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Unabashedly honest and unapologetic, these are the two words that instantly strike you when you hear of author, filmmaker, and screenplay writer Tahira Kashyap Khurrana. She doesn’t mince her words and speaks straight from the heart—and that’s what we love the most about her!
Even as a cancer survivor, she has always served as an inspiration to others. Never has she shied away from sharing all about her struggles, or even speaking of her recovery. Everything Tahira says comes from an ‘honest’ place.
In recent times, she has once again taken the internet by storm, with her latest and fourth book 12 Commandments of Being A Woman. Her ‘new baby’ is all about women and their stories, and as always, has been written in her signature quirky and witty undertone.
Health Shots caught up with Tahira to chat about her latest book, her brush with breast cancer, and her views on feminism.
As someone who has dealt with various forms of storytelling, Tahira feels that there aren’t enough stories being told about women.
“I naturally gravitate towards women and their stories, and I don’t know why and how, but it’s some sort of a deep connection. Whatever screenplay I have written, it’s been easier to flesh out women characters, because more or less, that comes naturally to me. But when it comes to men, I have to think really hard to create characters for them. My life is brimming with so many stories for women and around them,” she shares.
If you’ve been following Tahira’s Instagram posts, you know how quirky and relatable she always has been. And that’s exactly what caught the eye of publisher and co-founder of Juggernaut Books, Chiki Sarkar.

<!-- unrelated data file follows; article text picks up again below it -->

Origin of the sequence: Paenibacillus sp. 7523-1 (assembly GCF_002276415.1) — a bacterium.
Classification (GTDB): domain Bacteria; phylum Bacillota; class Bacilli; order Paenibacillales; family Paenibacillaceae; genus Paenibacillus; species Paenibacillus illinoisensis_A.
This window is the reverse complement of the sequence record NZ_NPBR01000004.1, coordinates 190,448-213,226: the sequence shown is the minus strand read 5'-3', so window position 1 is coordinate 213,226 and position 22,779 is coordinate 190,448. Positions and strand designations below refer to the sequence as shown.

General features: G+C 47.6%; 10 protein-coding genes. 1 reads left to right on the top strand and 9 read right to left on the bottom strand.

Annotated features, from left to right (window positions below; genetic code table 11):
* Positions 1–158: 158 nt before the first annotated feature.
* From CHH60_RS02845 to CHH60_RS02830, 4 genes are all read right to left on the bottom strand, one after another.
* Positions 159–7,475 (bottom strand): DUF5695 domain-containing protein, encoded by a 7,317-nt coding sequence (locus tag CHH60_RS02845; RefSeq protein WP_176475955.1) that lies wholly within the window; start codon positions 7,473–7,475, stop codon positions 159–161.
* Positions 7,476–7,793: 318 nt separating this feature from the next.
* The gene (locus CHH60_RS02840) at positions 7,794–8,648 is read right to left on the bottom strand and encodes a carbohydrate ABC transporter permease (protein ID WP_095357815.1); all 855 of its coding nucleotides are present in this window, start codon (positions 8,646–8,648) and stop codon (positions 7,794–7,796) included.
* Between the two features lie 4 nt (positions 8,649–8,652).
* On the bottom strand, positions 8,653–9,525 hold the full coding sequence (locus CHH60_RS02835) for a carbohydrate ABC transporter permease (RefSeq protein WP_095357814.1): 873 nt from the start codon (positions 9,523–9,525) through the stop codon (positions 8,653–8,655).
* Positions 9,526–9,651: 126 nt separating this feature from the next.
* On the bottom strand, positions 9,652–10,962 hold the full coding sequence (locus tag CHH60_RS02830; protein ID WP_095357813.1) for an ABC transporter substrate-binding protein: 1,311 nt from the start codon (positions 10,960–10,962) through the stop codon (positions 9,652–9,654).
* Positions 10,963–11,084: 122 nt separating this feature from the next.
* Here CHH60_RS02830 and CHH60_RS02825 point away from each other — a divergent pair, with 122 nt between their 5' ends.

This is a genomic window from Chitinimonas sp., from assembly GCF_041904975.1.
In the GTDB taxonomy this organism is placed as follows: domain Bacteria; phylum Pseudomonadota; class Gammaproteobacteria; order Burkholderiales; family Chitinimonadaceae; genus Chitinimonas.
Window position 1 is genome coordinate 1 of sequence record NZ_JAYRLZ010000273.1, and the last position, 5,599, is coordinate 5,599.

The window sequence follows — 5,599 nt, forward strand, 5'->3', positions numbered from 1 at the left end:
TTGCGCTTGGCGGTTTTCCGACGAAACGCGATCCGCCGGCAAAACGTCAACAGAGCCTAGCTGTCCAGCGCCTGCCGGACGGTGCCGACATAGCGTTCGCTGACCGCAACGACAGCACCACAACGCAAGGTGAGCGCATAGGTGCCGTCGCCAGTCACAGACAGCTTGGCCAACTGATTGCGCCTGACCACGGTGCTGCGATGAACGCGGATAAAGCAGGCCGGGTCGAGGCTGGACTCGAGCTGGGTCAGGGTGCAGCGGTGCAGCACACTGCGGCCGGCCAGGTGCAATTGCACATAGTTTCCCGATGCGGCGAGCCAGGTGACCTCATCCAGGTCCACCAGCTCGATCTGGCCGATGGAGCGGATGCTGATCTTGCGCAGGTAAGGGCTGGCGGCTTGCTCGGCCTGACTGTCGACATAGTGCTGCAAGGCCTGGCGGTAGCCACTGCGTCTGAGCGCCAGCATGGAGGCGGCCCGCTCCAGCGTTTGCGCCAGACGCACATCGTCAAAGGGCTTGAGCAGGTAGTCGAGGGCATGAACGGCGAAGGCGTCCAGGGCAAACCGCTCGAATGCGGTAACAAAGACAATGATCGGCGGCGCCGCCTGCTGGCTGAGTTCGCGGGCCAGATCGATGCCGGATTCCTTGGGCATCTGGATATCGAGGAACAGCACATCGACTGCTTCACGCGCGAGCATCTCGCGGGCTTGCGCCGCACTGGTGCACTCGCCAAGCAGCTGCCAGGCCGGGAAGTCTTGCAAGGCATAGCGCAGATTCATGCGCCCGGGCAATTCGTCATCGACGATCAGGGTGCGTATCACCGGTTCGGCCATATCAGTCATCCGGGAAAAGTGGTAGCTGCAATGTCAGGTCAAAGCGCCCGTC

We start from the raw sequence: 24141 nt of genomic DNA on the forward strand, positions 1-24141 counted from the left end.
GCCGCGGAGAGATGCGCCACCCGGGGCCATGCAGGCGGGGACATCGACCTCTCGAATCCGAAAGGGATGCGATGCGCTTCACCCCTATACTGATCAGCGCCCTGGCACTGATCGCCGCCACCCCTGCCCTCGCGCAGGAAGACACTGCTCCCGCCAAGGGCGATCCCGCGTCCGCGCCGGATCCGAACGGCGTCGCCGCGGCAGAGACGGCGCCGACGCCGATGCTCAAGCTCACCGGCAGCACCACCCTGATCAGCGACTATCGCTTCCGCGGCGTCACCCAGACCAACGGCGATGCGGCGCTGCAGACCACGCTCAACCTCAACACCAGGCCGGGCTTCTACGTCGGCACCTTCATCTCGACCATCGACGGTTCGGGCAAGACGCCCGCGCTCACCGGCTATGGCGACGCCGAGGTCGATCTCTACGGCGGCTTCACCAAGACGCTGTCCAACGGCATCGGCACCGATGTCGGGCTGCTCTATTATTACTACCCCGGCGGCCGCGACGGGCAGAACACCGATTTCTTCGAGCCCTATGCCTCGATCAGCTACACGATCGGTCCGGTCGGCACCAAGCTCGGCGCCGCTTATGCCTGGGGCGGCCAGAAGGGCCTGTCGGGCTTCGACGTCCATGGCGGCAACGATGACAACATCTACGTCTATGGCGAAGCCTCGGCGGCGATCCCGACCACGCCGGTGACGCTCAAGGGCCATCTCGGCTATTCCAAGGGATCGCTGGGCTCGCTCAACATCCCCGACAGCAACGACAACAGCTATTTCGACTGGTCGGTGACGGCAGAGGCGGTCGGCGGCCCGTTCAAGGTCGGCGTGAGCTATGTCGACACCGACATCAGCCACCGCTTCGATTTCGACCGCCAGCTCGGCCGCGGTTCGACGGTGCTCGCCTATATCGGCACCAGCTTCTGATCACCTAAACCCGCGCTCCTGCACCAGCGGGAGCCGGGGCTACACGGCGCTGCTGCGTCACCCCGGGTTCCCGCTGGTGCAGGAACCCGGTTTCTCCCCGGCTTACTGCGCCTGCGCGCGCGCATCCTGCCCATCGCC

“Chiki came across some of my posts and articles, and reached out to me to collaborate. The first chapter of the book is something that I had shared with her, and she was in splits. And then she asked me if I have more such anecdotes, and I was like “I have many of them”. All of us have anecdotes, from when you’re a kid to your teenage years, and then through your 20s and 30s, and I was somehow churning anecdotes, one after the other,” says Tahira.
That’s when it hit Tahira that it’s all got to do with ‘being a woman’ at different stages of her life. And thus, she named her book ‘12 commandments of being a woman’.
She believes that the world has made “superheroes” out of women, although there’s so much more to each one of us.
“As women, we don’t want that holier than thou image that “baaki koi aur galat ho sakta hai, par ek maa galat nahi ho sakti (anyone can be wrong, but not a mother). I feel something like this adds so much pressure, and to be honest I have not adhered to it, and I have also admitted this in my book, through various incidents. I believe a lot of women will be able to resonate with different experiences in different stages of their life,” adds Tahira.
As women, we are always stressed about the way we look, says Tahira.
“You could be voluptuous as a teenager or a late bloomer, but these things go on in your mind. And I feel that’s something that hasn’t been written or spoken about as much. I remember I was one of the last in my class to probably wear a bra and have my periods, and I have discussed that in my book about how seriously I had taken it and how much it bothered me. I pressured my mom to take me to several doctors, because there was something wrong in my perception. That’s because there are so many things that haven’t been clarified, when you are a kid,” she admits.